As sheriff he also opposed Texas legislation requiring local law enforcement to determine individuals’ immigration status, according to The Texas Tribune. The legislation was viewed as targeting so-called “sanctuary cities.” Gonzalez, like many in law enforcement, said the approach would destroy trust and make their job protecting communities more difficult.

DHS Secretary Alejandro Mayorkas praised Biden’s pick in a statement Tuesday.

“Sheriff Ed Gonzalez is a strong choice for ICE Director,” Mayorkas said. “With a distinguished career in law enforcement and public service, Sheriff Gonzalez is well-suited to lead ICE as the agency advances our public safety and homeland security mission. I hope the Senate will swiftly confirm Sheriff Gonzalez to this critical position.”

ICE has long been missing a permanent director to lead the agency.

Gonzales would succeed Tae Johnson, who has been serving as acting ICE director since Jan. 13. He previously served as the agency’s deputy director.

ICE has not had a permanent director since 2017. The agency operated with five acting directors under the Trump administration. This comes as the Biden administration has faced challenges at the border, including a surge of unaccompanied minors crossing into the U.S.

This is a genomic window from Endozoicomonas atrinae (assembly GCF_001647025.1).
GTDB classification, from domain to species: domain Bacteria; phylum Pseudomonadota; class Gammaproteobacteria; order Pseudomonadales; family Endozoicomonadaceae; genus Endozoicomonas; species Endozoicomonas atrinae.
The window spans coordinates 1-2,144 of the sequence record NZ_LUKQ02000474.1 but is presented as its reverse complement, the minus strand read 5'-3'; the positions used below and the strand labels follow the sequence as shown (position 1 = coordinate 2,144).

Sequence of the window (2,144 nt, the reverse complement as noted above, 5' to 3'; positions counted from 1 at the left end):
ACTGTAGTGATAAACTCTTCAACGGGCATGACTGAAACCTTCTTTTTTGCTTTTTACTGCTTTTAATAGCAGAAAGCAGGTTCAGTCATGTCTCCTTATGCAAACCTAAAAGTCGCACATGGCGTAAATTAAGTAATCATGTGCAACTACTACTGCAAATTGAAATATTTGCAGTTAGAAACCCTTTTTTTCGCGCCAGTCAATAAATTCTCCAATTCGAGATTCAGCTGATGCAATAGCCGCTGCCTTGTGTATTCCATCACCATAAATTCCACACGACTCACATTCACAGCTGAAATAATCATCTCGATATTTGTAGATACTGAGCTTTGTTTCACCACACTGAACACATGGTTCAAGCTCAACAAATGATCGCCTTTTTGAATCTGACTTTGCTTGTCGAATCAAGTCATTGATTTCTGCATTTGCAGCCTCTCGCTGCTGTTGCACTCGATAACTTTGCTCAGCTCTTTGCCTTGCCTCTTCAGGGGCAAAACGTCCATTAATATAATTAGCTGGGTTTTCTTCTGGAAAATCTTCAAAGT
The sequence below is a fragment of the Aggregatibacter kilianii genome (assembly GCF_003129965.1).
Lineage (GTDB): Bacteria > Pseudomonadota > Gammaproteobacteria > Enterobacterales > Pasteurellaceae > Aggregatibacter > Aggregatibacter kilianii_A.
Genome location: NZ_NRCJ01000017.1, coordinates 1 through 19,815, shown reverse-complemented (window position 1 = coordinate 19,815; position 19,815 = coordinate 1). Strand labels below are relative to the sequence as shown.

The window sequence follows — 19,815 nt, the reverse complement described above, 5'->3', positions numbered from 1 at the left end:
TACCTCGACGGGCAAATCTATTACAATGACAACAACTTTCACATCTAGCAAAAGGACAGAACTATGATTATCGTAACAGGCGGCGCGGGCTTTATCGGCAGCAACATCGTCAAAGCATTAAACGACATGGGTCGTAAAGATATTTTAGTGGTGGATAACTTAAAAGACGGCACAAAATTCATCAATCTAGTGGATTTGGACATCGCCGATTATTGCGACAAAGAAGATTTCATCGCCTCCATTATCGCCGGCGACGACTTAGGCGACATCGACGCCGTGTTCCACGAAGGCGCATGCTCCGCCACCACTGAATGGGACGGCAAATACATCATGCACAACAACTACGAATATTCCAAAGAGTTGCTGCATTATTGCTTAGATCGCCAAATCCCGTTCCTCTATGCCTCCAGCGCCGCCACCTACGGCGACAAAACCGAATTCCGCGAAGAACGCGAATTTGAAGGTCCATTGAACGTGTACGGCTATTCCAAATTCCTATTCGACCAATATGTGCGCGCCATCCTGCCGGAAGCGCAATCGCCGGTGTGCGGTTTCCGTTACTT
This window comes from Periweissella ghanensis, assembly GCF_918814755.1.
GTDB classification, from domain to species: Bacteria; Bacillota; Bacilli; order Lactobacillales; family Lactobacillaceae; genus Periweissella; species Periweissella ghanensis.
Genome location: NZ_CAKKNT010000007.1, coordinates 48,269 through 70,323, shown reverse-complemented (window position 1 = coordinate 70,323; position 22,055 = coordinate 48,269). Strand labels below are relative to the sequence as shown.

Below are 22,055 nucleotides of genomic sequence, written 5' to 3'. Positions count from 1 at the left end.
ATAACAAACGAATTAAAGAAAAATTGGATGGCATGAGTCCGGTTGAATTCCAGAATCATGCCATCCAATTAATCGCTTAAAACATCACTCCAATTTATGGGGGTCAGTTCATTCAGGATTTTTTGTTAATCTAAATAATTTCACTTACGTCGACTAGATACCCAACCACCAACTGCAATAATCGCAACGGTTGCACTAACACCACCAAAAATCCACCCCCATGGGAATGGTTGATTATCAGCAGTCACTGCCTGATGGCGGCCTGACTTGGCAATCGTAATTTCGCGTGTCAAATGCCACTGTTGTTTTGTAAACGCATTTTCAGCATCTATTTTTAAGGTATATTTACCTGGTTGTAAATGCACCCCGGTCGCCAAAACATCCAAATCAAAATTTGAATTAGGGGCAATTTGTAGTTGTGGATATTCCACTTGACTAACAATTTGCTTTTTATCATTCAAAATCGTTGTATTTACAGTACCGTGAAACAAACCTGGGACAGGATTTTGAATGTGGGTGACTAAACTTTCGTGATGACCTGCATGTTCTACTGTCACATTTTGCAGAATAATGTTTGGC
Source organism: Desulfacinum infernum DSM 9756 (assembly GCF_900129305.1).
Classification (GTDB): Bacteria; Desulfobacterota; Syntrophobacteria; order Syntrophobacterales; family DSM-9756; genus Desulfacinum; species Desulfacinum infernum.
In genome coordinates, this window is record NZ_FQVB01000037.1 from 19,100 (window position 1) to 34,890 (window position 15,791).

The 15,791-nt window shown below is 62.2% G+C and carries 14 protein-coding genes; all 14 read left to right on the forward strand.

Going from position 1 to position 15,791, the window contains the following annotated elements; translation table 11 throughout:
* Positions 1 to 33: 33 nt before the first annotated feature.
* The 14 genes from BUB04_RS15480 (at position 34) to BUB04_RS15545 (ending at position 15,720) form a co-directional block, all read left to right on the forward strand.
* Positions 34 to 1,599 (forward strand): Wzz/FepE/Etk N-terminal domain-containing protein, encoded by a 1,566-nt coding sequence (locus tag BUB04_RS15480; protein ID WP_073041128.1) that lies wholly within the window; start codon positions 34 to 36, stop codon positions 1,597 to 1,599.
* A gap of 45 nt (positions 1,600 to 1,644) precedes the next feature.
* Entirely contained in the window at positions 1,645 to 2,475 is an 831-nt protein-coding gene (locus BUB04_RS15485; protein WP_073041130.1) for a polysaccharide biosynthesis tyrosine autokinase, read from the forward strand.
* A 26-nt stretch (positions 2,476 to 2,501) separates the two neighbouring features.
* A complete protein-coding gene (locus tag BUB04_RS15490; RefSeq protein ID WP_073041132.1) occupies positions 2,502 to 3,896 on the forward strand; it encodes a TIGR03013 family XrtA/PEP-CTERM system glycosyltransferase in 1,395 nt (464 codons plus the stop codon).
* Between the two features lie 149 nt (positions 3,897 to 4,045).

The announcement of Gonzalez’s nomination comes on the heels of another major announcement from DHS. Mayorkas also announced Tuesday that he has directed ICE and Customs and Border Protection to place new limits on civil immigration enforcement actions in or near courthouses.

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Tate’s Cookies Threatened to Report Undocumented Workers to ICE If They Unionized

Culture

Tate’s Cookies Threatened to Report Undocumented Workers to ICE If They Unionized

Photo via chocolleto/Instagram

Fans of the crispy, buttery Tate’s cookies might be sad when they hear this news. According to current employees, the popular cookie business has been threatening employees who are trying to unionize.

According to multiple employees, Tate’s cookies threatened to contact ICE if workers vote to unionize next month.

According to Gothamist, most of Tate Bake Shop’s 432 employees are undocumented workers. But the National Labor Relations Act says that undocumented workers have a lawful right to unionize.